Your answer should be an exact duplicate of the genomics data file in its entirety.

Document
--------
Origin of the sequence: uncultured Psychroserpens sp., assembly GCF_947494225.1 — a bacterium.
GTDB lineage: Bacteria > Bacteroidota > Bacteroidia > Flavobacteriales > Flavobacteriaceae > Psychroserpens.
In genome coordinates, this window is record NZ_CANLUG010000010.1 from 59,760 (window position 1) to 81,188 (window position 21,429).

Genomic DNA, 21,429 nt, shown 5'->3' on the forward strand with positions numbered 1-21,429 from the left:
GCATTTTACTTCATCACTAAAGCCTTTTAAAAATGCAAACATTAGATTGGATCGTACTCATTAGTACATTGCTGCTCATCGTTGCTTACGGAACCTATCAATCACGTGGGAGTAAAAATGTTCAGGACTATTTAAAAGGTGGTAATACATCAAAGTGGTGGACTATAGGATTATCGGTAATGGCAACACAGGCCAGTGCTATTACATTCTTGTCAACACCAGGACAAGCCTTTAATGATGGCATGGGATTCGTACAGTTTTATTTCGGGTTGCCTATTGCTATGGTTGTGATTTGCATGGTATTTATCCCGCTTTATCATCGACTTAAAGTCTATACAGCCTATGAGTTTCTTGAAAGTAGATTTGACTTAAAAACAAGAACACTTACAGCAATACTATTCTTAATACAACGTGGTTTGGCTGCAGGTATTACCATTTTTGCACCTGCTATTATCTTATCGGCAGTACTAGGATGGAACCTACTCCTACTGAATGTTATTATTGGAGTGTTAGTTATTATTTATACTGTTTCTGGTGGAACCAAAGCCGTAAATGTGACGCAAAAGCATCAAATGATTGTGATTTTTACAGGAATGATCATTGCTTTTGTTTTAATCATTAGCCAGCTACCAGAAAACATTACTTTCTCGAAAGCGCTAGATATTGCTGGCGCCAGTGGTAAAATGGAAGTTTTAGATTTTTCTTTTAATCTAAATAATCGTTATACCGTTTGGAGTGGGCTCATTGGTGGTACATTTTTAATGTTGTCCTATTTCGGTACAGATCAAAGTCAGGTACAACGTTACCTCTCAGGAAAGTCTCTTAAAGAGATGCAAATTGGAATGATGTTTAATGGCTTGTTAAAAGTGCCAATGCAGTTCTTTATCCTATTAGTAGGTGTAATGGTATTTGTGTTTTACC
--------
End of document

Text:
Origin of the sequence: uncultured Psychroserpens sp., assembly GCF_947494225.1 — a bacterium.
GTDB lineage: Bacteria > Bacteroidota > Bacteroidia > Flavobacteriales > Flavobacteriaceae > Psychroserpens.
In genome coordinates, this window is record NZ_CANLUG010000010.1 from 59,760 (window position 1) to 81,188 (window position 21,429).

Genomic DNA, 21,429 nt, shown 5'->3' on the forward strand with positions numbered 1-21,429 from the left:
GCATTTTACTTCATCACTAAAGCCTTTTAAAAATGCAAACATTAGATTGGATCGTACTCATTAGTACATTGCTGCTCATCGTTGCTTACGGAACCTATCAATCACGTGGGAGTAAAAATGTTCAGGACTATTTAAAAGGTGGTAATACATCAAAGTGGTGGACTATAGGATTATCGGTAATGGCAACACAGGCCAGTGCTATTACATTCTTGTCAACACCAGGACAAGCCTTTAATGATGGCATGGGATTCGTACAGTTTTATTTCGGGTTGCCTATTGCTATGGTTGTGATTTGCATGGTATTTATCCCGCTTTATCATCGACTTAAAGTCTATACAGCCTATGAGTTTCTTGAAAGTAGATTTGACTTAAAAACAAGAACACTTACAGCAATACTATTCTTAATACAACGTGGTTTGGCTGCAGGTATTACCATTTTTGCACCTGCTATTATCTTATCGGCAGTACTAGGATGGAACCTACTCCTACTGAATGTTATTATTGGAGTGTTAGTTATTATTTATACTGTTTCTGGTGGAACCAAAGCCGTAAATGTGACGCAAAAGCATCAAATGATTGTGATTTTTACAGGAATGATCATTGCTTTTGTTTTAATCATTAGCCAGCTACCAGAAAACATTACTTTCTCGAAAGCGCTAGATATTGCTGGCGCCAGTGGTAAAATGGAAGTTTTAGATTTTTCTTTTAATCTAAATAATCGTTATACCGTTTGGAGTGGGCTCATTGGTGGTACATTTTTAATGTTGTCCTATTTCGGTACAGATCAAAGTCAGGTACAACGTTACCTCTCAGGAAAGTCTCTTAAAGAGATGCAAATTGGAATGATGTTTAATGGCTTGTTAAAAGTGCCAATGCAGTTCTTTATCCTATTAGTAGGTGTAATGGTATTTGTGTTTTACC